BOB HALL: People behind the revival of ancient sports
PUBLISHED: 10:45 28 July 2008 | UPDATED: 15:15 07 September 2010
AS part of planning for the future, management plans for the open spaces in North London for which the City of London is responsible (two of which are Hampstead Heath and Highgate Wood) aim to improve and extend future use of these areas by present and ne
AS part of planning for the future, management plans for the open spaces in North London for which the City of London is responsible (two of which are Hampstead Heath and Highgate Wood) aim to improve and extend future use of these areas by present and new users.
The extension of sporting activities is already occurring at Hampstead Heath. Attempts have been made over years to develop a croquet lawn at Hampstead Heath, but without success.
Late last year, however, discussions commenced with Ian Harrison, a member of the Heath consultative committee, and Gabrielle Higgins, a local croquet player, to try to develop a lawn on the Heath. An area adjacent to the tennis courts in Golders Hill Park was identified, which, whilst not ideal, provided a space to assess interest.
The result has been remarkable. Over 40 people took part in the opening event. In particular, Phil Cordingley, who lives locally and just happens to be the current chairman of the International Croquet Committee, wrote a very useful introductory guide to the game of croquet. In addition, Richard Hilditch, another very experienced croquet manager, gave his support. Hampstead Heath Croquet Club has been formed, and Mr Cordingley is running a number of coaching sessions. Two more will be held from 6-8 pm on Wednesdays August 6 and 20. If you are interested, come along and try your luck.
Boules (properly known as petanque) is also developing. A petanque facility has existed at Parliament Hill Fields by the Highgate Road entrance for years, but has been rather under-used. Bruce Rowlands, a local enthusiast, has however taken up the challenge and offered to try to breathe life into the game. An open petanque event was organised in the first week of May when over 80 people attended and until the end of August, free sessions are available on Saturday and Sunday afternoons. There have been as many as 45 petanquers at such sessions. Go and bowl a boule!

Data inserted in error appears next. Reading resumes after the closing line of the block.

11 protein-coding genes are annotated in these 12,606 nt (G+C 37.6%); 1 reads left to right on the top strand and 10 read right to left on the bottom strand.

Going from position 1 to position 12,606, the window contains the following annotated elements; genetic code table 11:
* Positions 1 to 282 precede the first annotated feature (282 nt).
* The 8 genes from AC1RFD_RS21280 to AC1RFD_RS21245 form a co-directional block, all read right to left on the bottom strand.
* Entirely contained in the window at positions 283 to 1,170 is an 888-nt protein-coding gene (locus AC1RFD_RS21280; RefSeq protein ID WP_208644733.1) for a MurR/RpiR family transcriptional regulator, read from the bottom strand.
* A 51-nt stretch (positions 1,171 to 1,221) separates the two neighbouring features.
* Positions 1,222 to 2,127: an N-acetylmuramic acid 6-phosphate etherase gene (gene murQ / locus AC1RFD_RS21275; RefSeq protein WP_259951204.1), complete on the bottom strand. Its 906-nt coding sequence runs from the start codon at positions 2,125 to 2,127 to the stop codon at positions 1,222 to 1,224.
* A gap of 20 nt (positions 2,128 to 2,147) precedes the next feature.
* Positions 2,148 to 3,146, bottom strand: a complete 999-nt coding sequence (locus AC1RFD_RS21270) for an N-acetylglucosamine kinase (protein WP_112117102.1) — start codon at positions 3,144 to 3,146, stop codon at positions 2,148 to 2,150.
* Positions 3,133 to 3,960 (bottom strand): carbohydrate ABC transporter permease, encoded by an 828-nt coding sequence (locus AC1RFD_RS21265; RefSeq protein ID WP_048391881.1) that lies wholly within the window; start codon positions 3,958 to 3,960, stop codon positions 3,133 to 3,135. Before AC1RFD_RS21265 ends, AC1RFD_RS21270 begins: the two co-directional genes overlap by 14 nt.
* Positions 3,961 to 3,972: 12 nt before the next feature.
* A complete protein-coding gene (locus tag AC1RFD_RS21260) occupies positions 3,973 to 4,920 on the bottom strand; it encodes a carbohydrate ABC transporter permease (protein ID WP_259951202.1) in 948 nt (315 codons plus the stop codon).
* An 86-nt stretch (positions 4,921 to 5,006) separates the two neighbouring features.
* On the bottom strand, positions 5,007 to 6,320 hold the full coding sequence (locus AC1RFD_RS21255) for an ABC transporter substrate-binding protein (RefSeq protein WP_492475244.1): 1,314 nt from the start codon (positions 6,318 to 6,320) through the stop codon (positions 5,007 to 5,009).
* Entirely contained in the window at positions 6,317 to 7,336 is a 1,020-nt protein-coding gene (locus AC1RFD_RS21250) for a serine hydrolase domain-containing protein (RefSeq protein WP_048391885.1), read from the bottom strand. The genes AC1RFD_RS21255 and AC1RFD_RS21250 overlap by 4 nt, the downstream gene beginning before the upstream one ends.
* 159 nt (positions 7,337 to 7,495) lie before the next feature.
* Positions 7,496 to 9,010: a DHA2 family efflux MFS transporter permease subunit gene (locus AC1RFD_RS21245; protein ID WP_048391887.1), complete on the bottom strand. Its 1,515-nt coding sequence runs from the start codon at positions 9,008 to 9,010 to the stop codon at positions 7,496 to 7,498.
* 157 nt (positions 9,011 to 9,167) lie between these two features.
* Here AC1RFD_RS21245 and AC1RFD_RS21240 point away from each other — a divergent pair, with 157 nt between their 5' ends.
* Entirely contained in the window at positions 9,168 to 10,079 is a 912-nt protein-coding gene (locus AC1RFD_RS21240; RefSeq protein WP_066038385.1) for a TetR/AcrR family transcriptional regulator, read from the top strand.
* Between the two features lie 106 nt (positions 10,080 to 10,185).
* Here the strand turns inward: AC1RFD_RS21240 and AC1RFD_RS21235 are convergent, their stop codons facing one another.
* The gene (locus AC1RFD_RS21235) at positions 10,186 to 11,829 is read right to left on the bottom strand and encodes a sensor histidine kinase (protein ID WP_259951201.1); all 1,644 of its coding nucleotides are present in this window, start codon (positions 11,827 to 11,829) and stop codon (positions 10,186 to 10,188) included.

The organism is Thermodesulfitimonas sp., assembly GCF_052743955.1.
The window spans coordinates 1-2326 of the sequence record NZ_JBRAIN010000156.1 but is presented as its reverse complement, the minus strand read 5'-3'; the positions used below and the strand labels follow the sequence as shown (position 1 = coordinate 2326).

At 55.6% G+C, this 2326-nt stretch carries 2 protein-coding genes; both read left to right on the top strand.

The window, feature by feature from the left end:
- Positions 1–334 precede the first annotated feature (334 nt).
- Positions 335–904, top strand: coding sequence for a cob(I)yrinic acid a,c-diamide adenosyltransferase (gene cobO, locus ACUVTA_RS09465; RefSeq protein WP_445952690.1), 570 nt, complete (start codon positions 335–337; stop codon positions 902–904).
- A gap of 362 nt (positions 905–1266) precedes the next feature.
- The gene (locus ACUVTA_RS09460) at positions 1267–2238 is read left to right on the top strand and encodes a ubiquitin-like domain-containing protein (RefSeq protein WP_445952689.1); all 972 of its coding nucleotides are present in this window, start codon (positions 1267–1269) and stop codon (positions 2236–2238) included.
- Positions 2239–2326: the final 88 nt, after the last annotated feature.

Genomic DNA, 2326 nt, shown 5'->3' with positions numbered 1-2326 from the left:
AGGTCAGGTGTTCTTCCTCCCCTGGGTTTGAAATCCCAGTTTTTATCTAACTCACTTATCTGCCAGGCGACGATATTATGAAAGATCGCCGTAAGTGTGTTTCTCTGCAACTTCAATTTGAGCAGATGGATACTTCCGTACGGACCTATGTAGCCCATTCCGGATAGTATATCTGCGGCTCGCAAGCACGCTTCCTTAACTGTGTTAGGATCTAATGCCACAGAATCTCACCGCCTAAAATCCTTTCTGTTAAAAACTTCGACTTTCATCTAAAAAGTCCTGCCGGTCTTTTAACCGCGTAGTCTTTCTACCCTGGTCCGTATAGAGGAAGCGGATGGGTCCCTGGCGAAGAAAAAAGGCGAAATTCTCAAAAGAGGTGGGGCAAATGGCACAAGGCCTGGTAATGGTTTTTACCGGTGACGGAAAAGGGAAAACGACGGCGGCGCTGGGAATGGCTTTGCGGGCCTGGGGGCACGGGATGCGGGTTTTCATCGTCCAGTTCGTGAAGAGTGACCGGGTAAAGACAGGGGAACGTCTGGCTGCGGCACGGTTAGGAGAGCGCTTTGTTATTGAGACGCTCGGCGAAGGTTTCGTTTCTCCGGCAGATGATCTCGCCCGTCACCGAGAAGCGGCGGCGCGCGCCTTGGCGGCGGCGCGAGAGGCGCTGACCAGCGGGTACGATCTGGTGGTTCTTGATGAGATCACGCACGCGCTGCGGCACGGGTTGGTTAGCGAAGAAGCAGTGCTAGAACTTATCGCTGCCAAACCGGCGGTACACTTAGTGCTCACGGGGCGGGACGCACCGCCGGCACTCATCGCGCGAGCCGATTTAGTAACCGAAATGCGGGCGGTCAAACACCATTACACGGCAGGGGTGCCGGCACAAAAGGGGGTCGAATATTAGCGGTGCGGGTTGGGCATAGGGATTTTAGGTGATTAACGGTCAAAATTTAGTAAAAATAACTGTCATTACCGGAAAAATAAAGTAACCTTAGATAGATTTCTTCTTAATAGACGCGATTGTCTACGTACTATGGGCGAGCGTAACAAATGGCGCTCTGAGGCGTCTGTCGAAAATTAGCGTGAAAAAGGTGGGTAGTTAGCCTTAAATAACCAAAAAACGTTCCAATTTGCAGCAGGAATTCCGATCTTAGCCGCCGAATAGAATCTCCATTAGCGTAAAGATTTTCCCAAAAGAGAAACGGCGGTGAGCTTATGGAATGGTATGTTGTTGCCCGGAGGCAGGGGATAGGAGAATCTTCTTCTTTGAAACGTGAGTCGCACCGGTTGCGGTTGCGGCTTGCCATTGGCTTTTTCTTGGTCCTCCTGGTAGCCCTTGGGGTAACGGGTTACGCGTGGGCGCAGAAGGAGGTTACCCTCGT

As those who visit Highgate Wood will know, sporting activities are not confined to the Heath. The large open field is used intensively all year, and in the summer particularly for cricket.
Users range from schools to clubs, and since the mid 1980s by a club now known as Metro. You may not think this remarkable until you realise that the members of Metro are blind or partially sighted. The brilliant test cricket commentator Brian Johnston was president of the club for many years, and the sport has gone from strength to strength. The colour contrast provided by the trees at Highgate Wood is very helpful to partially sighted players.
Metro had eight members of the English squad of 17 that reached the semi-final of the last World Cup. They have four of the current English team players, including the England captain, as well as the former English coach and a former English captain. It was the first blind side to give a demonstration at both Lord's and the Oval, and in 1998 gave a demonstration of blind cricket at Newlands in Cape Town.
Metro's self-deprecating humour is catching. They used to play all their matches at Regent's Park, but in the words of Mike Brace, the chief executive of 2020UK, they became "increasingly frustrated with people not taking our game seriously, and frequently play was stopped not because of rain but because a couple would plonk themselves down on our pitch and begin their picnic. It was not bad for the partially sighted when they chased a ball toward the boundary and fell flat on a bikini-clad female. We used to play with a large size five football so they may have been forgiven for not realising it was serious".
I can only say that Highgate Wood is greatly privileged to be the home of such an inspirational club and team, whose humour and candour is remarkable. We do hope that they will be there for at least another 25 years.
Finally, whilst on the subject of sporting activities, a further comment needs to be added to my piece recently on cross-country running on the Heath. My genuine apologies to David Bedford (who now masterminds the London marathon and is a trustee of Heath Hands) for not mentioning his extraordinary achievement on the Heath in 1969 when, representing Shaftesbury Harriers, he won the Southern Counties junior title over two laps (six miles), and then half an hour later went on to win the senior title over three laps. Remarkable!
Bob Hall is chairman
of Hampstead Heath
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